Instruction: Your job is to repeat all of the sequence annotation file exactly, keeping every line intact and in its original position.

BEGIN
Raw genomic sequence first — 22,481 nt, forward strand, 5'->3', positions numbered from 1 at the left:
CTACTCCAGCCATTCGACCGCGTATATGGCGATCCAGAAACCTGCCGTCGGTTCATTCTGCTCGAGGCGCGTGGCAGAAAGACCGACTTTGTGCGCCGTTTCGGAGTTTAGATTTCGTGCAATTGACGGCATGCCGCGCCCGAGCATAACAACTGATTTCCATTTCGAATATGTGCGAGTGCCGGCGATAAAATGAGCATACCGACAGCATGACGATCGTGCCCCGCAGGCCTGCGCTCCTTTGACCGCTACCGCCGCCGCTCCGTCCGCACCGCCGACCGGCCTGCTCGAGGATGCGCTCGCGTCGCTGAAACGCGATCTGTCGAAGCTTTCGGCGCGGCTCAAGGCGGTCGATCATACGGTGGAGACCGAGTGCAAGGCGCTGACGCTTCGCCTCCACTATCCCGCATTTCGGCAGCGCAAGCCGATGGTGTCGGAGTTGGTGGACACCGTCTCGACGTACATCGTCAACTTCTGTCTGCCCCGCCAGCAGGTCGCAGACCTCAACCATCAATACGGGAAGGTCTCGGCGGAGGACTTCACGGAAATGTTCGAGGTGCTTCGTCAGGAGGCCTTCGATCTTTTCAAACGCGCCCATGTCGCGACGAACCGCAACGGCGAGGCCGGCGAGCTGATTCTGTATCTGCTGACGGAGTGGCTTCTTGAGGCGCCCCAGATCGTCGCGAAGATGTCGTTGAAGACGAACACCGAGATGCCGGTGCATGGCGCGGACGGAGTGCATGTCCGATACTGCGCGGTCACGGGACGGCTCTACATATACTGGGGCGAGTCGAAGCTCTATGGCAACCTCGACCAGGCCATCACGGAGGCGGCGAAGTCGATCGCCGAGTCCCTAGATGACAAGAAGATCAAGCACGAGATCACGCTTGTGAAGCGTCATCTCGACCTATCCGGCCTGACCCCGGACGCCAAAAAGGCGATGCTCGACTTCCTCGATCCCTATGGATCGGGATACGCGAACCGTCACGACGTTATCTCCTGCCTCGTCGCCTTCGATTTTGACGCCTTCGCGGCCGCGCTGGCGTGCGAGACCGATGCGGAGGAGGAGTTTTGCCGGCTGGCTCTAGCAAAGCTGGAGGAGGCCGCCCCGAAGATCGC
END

Raw genomic sequence first — 22,481 nt, forward strand, 5'->3', positions numbered from 1 at the left:
CTACTCCAGCCATTCGACCGCGTATATGGCGATCCAGAAACCTGCCGTCGGTTCATTCTGCTCGAGGCGCGTGGCAGAAAGACCGACTTTGTGCGCCGTTTCGGAGTTTAGATTTCGTGCAATTGACGGCATGCCGCGCCCGAGCATAACAACTGATTTCCATTTCGAATATGTGCGAGTGCCGGCGATAAAATGAGCATACCGACAGCATGACGATCGTGCCCCGCAGGCCTGCGCTCCTTTGACCGCTACCGCCGCCGCTCCGTCCGCACCGCCGACCGGCCTGCTCGAGGATGCGCTCGCGTCGCTGAAACGCGATCTGTCGAAGCTTTCGGCGCGGCTCAAGGCGGTCGATCATACGGTGGAGACCGAGTGCAAGGCGCTGACGCTTCGCCTCCACTATCCCGCATTTCGGCAGCGCAAGCCGATGGTGTCGGAGTTGGTGGACACCGTCTCGACGTACATCGTCAACTTCTGTCTGCCCCGCCAGCAGGTCGCAGACCTCAACCATCAATACGGGAAGGTCTCGGCGGAGGACTTCACGGAAATGTTCGAGGTGCTTCGTCAGGAGGCCTTCGATCTTTTCAAACGCGCCCATGTCGCGACGAACCGCAACGGCGAGGCCGGCGAGCTGATTCTGTATCTGCTGACGGAGTGGCTTCTTGAGGCGCCCCAGATCGTCGCGAAGATGTCGTTGAAGACGAACACCGAGATGCCGGTGCATGGCGCGGACGGAGTGCATGTCCGATACTGCGCGGTCACGGGACGGCTCTACATATACTGGGGCGAGTCGAAGCTCTATGGCAACCTCGACCAGGCCATCACGGAGGCGGCGAAGTCGATCGCCGAGTCCCTAGATGACAAGAAGATCAAGCACGAGATCACGCTTGTGAAGCGTCATCTCGACCTATCCGGCCTGACCCCGGACGCCAAAAAGGCGATGCTCGACTTCCTCGATCCCTATGGATCGGGATACGCGAACCGTCACGACGTTATCTCCTGCCTCGTCGCCTTCGATTTTGACGCCTTCGCGGCCGCGCTGGCGTGCGAGACCGATGCGGAGGAGGAGTTTTGCCGGCTGGCTCTAGCAAAGCTGGAGGAGGCCGCCCCGAAGATCGC